This article was originally published in The Notebook. In August 2020, The Notebook became Chalkbeat Philadelphia.
The School Reform Commission voted Thursday evening to adopt a revised code of conduct that gives principals more discretion in handling disciplinary cases and prevents some infractions from being punished by out-of-school suspensions.
Students and organizers from the Campaign for Nonviolent Schools said that they felt the new code was a good first step but said it could still be improved – especially by putting more emphasis on “restorative practices” rather than punishment.
The new code divides infractions into five categories, from failure to follow classroom rules to weapon possession. Principals are given more discretion to handle most of them with an emphasis on intervention rather than out-of-school suspension or disciplinary transfers.
For the least serious, principals are required to use intervention, and suspension is prohibited. These include failure to follow classroom rules, dress-code violations, failure to carry a hall pass or ID, failure to participate in class, truancy, tardiness and cutting, possession of a cell phone or other electronic device, possession of “other inappropriate personal items,” and profane language or gestures.
There is another group for which out-of-school suspension can be used as a last resort, but intervention is required first. They include public displays of affection, inappropriate use of electronic devices, fighting (two students engaged in “mutual combat” as opposed to simple or aggravated assault), and forgery of an adult’s signature on an important document.
Principals are also given greater discretion for a host of so-called “level three” offenses, which include alteration of grade reporting, destruction or theft of property, harassment and bullying, consensual sexual acts, breaking and entering, threatening students or staff, assault on staff or students, fighting that leads to serious injury, and alcohol and drug possession.
“Level three is where there is the greatest level of change,” said Greg Shannon, deputy in the District’s Office of Hearings and Expulsions, who, along with Assistant General Counsel Rachel Holzman, worked most closely on the changes.
Before, most such offenses received automatic expulsion or assignment to a disciplinary school. “This year, a principal can make a recommendation for a contract with intervention and support a recommendation for a lateral transfer from one neighborhood school to another rather than to a discipline school," said Shannon, a former District principal.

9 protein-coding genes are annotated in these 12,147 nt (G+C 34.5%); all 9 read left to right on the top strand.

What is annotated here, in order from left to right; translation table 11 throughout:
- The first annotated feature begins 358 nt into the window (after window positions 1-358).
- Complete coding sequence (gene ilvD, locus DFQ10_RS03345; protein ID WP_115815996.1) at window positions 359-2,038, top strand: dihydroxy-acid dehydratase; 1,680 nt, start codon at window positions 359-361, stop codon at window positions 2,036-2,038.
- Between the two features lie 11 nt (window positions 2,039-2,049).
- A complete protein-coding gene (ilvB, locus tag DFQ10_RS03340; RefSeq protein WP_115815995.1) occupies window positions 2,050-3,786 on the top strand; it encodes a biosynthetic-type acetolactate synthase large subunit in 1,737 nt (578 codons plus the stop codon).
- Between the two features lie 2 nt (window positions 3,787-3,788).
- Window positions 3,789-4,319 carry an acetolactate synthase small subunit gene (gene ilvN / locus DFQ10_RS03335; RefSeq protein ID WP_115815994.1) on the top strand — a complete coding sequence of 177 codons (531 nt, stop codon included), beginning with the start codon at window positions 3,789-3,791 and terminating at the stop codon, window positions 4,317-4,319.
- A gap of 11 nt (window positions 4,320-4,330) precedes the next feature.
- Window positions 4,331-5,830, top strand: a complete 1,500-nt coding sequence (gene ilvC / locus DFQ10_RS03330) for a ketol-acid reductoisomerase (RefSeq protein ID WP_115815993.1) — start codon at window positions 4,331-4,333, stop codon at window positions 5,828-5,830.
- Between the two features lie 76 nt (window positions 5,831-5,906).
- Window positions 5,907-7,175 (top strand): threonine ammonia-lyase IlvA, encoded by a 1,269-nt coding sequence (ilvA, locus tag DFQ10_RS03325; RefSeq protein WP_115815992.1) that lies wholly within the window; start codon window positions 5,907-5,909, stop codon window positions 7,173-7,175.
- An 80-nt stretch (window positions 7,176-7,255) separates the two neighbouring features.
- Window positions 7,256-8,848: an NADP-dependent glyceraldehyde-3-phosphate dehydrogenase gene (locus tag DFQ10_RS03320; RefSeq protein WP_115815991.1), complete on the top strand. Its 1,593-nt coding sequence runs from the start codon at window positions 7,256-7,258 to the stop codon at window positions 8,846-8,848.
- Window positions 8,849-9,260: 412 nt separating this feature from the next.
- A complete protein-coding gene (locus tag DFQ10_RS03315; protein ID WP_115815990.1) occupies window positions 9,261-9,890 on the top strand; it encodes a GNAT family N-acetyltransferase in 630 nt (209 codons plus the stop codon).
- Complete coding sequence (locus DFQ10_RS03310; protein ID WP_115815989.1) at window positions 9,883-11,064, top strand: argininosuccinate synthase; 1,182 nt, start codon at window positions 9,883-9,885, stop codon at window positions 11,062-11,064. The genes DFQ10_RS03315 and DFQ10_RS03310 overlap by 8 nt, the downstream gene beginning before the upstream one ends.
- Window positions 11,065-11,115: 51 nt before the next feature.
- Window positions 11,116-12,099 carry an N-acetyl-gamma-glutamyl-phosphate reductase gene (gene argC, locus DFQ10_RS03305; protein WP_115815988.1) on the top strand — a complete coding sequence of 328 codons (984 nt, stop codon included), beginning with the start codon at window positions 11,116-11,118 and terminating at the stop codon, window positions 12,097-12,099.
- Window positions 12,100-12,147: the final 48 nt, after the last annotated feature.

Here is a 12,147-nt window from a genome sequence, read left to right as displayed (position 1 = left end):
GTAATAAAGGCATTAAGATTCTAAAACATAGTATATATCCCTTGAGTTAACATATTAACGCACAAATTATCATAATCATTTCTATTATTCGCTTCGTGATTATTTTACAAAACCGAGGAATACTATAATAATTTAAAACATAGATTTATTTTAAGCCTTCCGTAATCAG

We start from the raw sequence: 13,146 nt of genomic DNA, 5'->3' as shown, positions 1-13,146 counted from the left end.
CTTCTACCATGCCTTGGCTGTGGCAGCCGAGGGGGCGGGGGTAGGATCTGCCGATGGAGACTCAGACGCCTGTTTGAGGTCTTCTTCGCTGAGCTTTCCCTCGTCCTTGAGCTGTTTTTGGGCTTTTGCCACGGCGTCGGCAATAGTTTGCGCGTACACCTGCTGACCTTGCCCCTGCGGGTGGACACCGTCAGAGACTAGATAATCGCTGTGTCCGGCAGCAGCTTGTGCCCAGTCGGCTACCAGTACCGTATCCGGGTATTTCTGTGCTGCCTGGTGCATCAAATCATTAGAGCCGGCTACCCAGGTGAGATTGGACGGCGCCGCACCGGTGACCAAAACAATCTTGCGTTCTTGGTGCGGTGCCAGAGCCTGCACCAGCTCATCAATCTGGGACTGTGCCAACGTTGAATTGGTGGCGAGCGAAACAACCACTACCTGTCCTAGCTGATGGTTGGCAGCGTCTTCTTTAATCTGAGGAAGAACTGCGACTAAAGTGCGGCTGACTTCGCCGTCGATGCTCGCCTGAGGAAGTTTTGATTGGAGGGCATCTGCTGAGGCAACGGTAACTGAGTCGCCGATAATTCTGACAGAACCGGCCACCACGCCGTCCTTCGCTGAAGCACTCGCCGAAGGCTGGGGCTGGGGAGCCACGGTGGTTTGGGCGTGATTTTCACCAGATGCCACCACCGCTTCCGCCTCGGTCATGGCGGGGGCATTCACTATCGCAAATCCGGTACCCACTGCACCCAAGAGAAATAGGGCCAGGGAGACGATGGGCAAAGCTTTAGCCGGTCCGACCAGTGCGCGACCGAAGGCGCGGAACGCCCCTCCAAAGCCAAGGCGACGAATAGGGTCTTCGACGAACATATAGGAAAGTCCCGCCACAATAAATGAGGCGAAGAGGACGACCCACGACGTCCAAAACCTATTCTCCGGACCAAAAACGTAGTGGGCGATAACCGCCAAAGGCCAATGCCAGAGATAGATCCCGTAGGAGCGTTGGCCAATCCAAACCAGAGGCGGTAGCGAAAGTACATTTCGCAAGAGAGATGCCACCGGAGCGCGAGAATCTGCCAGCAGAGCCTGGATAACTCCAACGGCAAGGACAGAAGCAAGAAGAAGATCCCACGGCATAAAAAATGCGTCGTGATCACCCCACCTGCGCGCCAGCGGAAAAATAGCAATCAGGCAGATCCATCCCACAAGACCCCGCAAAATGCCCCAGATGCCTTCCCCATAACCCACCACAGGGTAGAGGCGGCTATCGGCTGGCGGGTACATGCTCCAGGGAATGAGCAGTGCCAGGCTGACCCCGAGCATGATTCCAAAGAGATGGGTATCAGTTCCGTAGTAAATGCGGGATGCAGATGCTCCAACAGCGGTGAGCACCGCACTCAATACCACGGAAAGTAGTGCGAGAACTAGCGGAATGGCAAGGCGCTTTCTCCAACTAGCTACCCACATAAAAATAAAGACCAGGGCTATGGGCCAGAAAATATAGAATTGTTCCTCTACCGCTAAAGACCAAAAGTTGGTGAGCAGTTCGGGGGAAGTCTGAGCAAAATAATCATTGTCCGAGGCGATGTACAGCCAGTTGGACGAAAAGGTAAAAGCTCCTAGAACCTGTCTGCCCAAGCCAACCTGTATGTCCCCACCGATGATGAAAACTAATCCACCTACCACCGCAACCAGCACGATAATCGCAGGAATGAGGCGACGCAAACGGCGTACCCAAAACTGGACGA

Bringing a weapon to school still requires expulsion under state law.
“We believe the School District is moving in the right direction,” said Yvonne Knight, a student organizer with Youth United for Change. “However, we need to implement restorative practices and have the code reflect those practices.”
Miguel Andrade, a youth organizer with Fuerza, the youth leadership arm of the immigrant advocate group JUNTOS, also applauded the SRC’s action, but said there needed to be more clarity around what infractions led to police intervention. That is especially important for undocumented students, he said.
“We need to have nonviolent schools in our communities that will lead students to college rather than to prison,” he said.
Officials said that such clarification will be included in a memorandum of understanding when the revised code is posted online.
At the request of Chairman Pedro Ramos, the SRC amended the resolution on the spot to include “as soon as practicable” in the adopted code a provision that would accommodate non-gender-conforming youth regarding uniforms and the dress code.
The SRC made the change after Saeda Washington, a graduate of Kensington Business and of Youth United for Change, told of being denied the opportunity to have her class picture taken in a tuxedo instead of a shawl.
“I am here to stress the importance of language” addressing this, said Washington, who was president of her class at the time.
Work on the revised code grew out of the findings of a blue-ribbon commission established to look at school climate after ethnically charged incidents of violence at South Philadelphia High School in 2009. The commission included representatives from the community and students, along with people from law enforcement and organizations that work with youth.
Holzman and Commissioner Lorene Cary, who heads the SRC’s committee on school climate and safety, said that despite the misgivings of some of the speakers about a lack of commitment to restorative practices, the District is moving in that direction.
Restorative practices and restorative justice emphasize having students understand the harm they’ve caused and work to correct it. Other similar approaches include positive behavior supports, peer mediation, and youth court, in which students sit in judgment of peers.
Cary said the District is working on bringing all four types of programs to at least some schools and on establishing an overall culture that emphasizes prevention rather than punishment.
She said this can be expensive in a time of shrinking resources, so the District will also look to form more partnerships with outside organizations.
“There is no more public revenue there; part of what [we] are working very hard on is how to figure out how to get other resources that are available," she said. "There may be more resources here than we have been using or getting access to.”
She cited mentoring and arts programs, which can have huge impacts on students and ultimately on a school’s culture.
In addition, attorney Jody Greenblatt is working as a Stoneleigh Fellow on strategies for improving climate and safety in the schools.